Exploring one of Tokyo’s old residential districts with someone who lives there is a great way to gain an insight into Japanese culture…
Exploring one of Tokyo’s old residential districts, or shitamachi, with someone who lives there is a great way to gain an insight into everyday Japanese culture and history. Guests get to see inside a typical home – mine, in fact! – and have a lesson in the traditional art of flower arranging (ikebana), as well as visiting the shrines, temples and small shops of the local area by bicycle.
It’s very gratifying when people tell me how much they’ve enjoyed their ikebana session and how much they’ve learned about the country’s culture in the process. I’m always fascinated by the way that when there’s more than one person their arrangements turn out differently, even if they use the same flowers. Travelling around the area by bicycle is another thing that appeals to guests; they often comment on how it makes them feel much more part of the place.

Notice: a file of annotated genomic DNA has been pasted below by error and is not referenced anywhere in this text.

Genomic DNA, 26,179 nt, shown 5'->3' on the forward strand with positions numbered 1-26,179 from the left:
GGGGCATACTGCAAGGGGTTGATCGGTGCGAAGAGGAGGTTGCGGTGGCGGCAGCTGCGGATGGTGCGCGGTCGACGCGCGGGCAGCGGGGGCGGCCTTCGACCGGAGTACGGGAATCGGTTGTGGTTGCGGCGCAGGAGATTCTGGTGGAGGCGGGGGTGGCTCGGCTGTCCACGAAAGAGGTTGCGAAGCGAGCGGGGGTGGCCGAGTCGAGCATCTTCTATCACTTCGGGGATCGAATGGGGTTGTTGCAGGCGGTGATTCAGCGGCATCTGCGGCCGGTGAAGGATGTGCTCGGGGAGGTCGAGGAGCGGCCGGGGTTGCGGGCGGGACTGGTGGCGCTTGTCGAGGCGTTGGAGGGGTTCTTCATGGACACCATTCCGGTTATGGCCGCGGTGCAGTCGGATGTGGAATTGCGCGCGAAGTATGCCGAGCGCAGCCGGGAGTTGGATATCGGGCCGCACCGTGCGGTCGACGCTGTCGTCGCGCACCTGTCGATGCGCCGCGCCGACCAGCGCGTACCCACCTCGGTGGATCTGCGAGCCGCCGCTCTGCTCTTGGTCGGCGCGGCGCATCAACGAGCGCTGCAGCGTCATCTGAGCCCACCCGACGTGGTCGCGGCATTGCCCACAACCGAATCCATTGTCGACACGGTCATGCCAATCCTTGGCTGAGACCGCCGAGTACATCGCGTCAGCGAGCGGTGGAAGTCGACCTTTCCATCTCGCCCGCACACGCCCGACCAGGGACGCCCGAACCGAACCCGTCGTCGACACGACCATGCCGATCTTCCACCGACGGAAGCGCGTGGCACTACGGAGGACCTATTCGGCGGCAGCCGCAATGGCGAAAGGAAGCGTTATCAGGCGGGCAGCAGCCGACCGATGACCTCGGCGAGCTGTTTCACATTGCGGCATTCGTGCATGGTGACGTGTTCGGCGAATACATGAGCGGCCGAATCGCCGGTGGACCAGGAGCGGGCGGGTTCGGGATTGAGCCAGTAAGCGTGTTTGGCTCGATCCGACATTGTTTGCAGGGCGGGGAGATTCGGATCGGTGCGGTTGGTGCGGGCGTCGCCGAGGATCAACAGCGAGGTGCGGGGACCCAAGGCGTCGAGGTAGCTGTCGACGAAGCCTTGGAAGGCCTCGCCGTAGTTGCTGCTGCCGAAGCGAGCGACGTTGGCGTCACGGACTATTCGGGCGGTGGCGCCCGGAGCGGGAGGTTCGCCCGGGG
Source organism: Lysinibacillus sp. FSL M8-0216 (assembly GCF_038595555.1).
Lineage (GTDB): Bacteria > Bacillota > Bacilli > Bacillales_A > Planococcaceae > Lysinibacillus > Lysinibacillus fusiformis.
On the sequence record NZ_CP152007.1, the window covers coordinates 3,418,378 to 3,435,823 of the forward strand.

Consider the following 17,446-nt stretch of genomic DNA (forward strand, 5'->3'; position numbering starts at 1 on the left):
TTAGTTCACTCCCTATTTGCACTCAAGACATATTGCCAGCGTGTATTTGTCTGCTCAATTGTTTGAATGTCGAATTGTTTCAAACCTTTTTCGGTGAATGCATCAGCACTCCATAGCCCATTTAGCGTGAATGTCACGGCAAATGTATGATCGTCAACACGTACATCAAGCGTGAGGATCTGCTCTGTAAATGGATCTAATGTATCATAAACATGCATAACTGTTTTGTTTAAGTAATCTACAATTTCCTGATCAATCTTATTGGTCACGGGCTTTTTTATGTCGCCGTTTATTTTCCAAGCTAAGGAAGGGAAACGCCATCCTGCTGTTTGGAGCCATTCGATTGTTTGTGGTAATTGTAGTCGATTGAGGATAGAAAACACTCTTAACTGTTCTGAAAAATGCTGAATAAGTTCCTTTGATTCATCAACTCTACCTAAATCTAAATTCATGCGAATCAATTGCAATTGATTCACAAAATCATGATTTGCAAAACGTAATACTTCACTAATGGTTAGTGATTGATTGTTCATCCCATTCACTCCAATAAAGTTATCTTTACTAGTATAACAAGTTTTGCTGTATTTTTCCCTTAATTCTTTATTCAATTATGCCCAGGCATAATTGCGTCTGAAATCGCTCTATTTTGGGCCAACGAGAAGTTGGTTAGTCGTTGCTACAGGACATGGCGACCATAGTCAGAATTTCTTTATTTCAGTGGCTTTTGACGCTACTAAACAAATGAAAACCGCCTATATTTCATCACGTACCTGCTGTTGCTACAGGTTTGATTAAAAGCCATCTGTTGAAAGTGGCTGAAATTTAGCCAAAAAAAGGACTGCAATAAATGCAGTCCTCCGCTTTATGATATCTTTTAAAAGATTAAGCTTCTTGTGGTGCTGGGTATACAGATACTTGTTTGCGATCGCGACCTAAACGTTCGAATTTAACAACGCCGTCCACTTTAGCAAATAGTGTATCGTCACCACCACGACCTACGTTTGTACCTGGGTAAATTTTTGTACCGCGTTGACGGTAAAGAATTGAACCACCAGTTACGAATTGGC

Sometimes something happens that makes you realise what a small world it can be. I remember taking a family to a neighbourhood café where tourists never go and as soon as we were inside the mother suddenly said, “What are you doing here?” to one of the men there. It turned out he used to work in her local sushi bar in the US! It made the big city seem that little bit more homely.